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Plymouth cars for 1950 - More of a Good Thing

by Jim Benjaminson. Copyrighted by Jim Benjaminson. Reprinted by permission.
Originally published as a printed book by Motorbooks International.

At first glance, it was easy to assume that Plymouth's 1950 offering was little more than a restyled 1949. Closer examination revealed that although the two cars were definitely siblings, a host of changes had taken place, so much so that only the doors were bolt-for-bolt interchanges between the two years. Basic contours remained the same, with relocated bolt holes and altered cut outs marking the differences between the two model years.

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As in 1949, Plymouth once again offered three distinct series on two different wheelbases. Model names remained the same, Deluxe and Special Deluxe, but engineering codes were changed to P19 for the short wheelbase Deluxe cars and P20 for the long wheelbase Deluxe and Special Deluxe. The switch from 1949 specifications was accomplished without any downtime, the final 1949s rolling off the line November 25, 1949, followed by the first P20 Special Deluxes that same day. Switch over to the first P19 Deluxe and P20 Deluxe took an additional ten days, the first of those coming off the line December 5.

The 111 inch wheelbase Deluxe line again included a fastback two-door sedan, a three-passenger business coupe, and the all-metal, two-door Suburban station wagon, The 118-1/2 inch wheelbase Deluxe line offered only a two-door club coupe and four-door sedan, with the Special Deluxe offering those two body styles plus a convertible club coupe and four-door wood-bodied station wagon.

Distinguishing the 1950 cars from the 1949s were plain bumpers and a simplified stainless steel three-bar grille. The fluted, three-rib bumpers had been attractive but were expensive to manufacture and nearly impossible to straighten when dented. The new design, with a slight roll at the bottom edge of the face plate, helped the 1950 models appear more massive. The top bar of the grille curved to follow the grille cavity down to the front gravel shield. The center bar extended beyond the cavity to the outer edge of the fenders, as did the lower grille bar, both of which formed a boxed area for the now nearly square parking lamps. A single, center vertical bar served to accentuate the forward peak of the grille. The radiator badge was raised several inches from the leading edge of the hood line, with individual block letters spelling out "Plymouth" between the emblem and the edge of the hood.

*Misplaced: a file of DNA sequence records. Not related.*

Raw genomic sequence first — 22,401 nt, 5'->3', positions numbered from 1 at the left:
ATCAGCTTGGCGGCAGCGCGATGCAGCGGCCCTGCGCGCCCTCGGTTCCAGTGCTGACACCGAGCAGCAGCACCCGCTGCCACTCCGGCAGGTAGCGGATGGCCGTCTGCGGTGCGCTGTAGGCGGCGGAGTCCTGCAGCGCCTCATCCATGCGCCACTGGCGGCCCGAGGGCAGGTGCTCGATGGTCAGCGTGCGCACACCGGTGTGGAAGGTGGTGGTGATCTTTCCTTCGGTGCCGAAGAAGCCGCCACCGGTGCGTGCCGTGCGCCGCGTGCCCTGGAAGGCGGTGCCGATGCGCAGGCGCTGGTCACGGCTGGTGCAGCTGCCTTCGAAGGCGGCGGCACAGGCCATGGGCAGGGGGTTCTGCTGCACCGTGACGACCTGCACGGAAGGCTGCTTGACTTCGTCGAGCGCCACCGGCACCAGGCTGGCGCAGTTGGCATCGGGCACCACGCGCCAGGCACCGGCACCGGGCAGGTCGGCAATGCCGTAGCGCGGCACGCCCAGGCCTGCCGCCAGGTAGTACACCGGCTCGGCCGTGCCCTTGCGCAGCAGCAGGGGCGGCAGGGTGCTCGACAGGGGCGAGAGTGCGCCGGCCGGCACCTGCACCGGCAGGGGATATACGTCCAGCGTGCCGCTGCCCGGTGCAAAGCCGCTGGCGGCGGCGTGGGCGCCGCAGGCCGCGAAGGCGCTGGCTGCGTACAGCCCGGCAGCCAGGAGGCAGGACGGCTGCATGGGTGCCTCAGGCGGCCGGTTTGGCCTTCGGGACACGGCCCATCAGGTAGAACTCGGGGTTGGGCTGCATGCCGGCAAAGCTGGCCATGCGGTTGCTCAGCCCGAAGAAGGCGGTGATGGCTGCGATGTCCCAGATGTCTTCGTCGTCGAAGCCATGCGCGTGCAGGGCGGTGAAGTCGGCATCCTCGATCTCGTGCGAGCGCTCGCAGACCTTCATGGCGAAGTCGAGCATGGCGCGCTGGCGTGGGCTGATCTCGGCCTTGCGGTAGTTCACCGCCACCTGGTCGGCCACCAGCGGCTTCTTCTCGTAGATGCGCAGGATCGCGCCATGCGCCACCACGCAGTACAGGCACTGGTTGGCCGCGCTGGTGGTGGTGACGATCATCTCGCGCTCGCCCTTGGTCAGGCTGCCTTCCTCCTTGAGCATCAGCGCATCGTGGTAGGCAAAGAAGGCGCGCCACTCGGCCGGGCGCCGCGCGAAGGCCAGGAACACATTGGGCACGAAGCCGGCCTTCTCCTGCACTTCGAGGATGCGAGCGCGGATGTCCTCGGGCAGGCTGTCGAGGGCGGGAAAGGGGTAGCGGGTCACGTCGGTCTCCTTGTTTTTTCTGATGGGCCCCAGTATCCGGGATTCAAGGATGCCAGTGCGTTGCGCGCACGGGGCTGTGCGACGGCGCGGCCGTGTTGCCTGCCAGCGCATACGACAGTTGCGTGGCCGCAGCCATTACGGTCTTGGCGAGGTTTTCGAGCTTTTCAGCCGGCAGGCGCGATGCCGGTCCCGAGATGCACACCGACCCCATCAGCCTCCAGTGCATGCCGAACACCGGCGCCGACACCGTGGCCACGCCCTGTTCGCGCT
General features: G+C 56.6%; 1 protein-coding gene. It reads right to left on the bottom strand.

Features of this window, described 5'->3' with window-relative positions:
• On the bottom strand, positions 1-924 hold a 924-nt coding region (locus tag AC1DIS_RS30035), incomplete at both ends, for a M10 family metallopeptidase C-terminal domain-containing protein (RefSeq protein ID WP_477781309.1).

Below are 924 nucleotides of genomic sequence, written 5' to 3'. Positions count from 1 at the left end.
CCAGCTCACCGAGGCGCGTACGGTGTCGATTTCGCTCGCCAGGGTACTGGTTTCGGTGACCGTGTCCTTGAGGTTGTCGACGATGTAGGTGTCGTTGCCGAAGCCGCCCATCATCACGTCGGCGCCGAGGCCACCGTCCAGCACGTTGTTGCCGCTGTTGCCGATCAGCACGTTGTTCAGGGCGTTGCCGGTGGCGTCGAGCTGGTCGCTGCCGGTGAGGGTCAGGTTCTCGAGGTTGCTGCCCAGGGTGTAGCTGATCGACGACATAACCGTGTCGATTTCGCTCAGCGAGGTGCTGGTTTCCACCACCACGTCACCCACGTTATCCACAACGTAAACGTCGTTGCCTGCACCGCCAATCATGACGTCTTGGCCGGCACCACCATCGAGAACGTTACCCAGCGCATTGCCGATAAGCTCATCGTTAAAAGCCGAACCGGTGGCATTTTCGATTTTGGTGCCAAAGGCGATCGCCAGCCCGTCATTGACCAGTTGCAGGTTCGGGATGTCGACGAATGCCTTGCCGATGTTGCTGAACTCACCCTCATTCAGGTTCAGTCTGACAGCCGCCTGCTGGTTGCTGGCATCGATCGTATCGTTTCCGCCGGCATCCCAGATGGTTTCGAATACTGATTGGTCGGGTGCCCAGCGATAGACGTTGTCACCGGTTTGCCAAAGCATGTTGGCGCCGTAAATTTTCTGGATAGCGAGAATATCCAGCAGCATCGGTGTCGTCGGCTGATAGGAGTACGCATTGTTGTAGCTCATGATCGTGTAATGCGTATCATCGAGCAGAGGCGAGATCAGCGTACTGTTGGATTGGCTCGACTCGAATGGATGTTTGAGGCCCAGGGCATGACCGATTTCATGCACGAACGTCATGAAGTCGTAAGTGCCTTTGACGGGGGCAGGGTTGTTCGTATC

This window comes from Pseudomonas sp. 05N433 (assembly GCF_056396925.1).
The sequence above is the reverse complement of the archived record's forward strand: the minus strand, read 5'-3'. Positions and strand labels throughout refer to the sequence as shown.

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Viewed from the side, the cars looked nearly identical, though the rear bolt-on fenders were restyled and made slightly longer to give the car a more massive look on all models except the Suburban and woody wagon (which would retain the 1949-style fenders through the 1952 models). The rear fender stone shield was a bit larger, with less detail than before.

Shortages of the fender shield found many cars built from August on shipped without them. Dealers were advised they would be shipped as soon as available and should be installed on cars already in the field, making it possible that some original cars were never fitted with them. The tail lamps were in a horizontal format, moved down and wrapped around the fender rather than sitting on top of them as they had done in 1949. The separate trunk-mounted stop light used since 1941 was eliminated, both tail lamps housing the brake and optional signal lamps under one lens. The license plate light was placed above instead of below the license, and the old lever-style deck lid handle was now of the "T" variety. The rear nameplate was changed to a one-piece script and relocated above the license plate.

There was little doubt that the car did look more massive; but the changes were so subtle it was hard to notice them. The rear window was 32% larger, curving around the edges further and set into its own self-locking rubber gasket. Early into production (P19 Deluxe 18061672, P20 Deluxe 15378781, and Special Deluxe 12446808), the cars were lowered 3/4 inch in height by using different springs. This, combined with a wider tread stance, both front and rear, helped rid the car of its high and boxy look.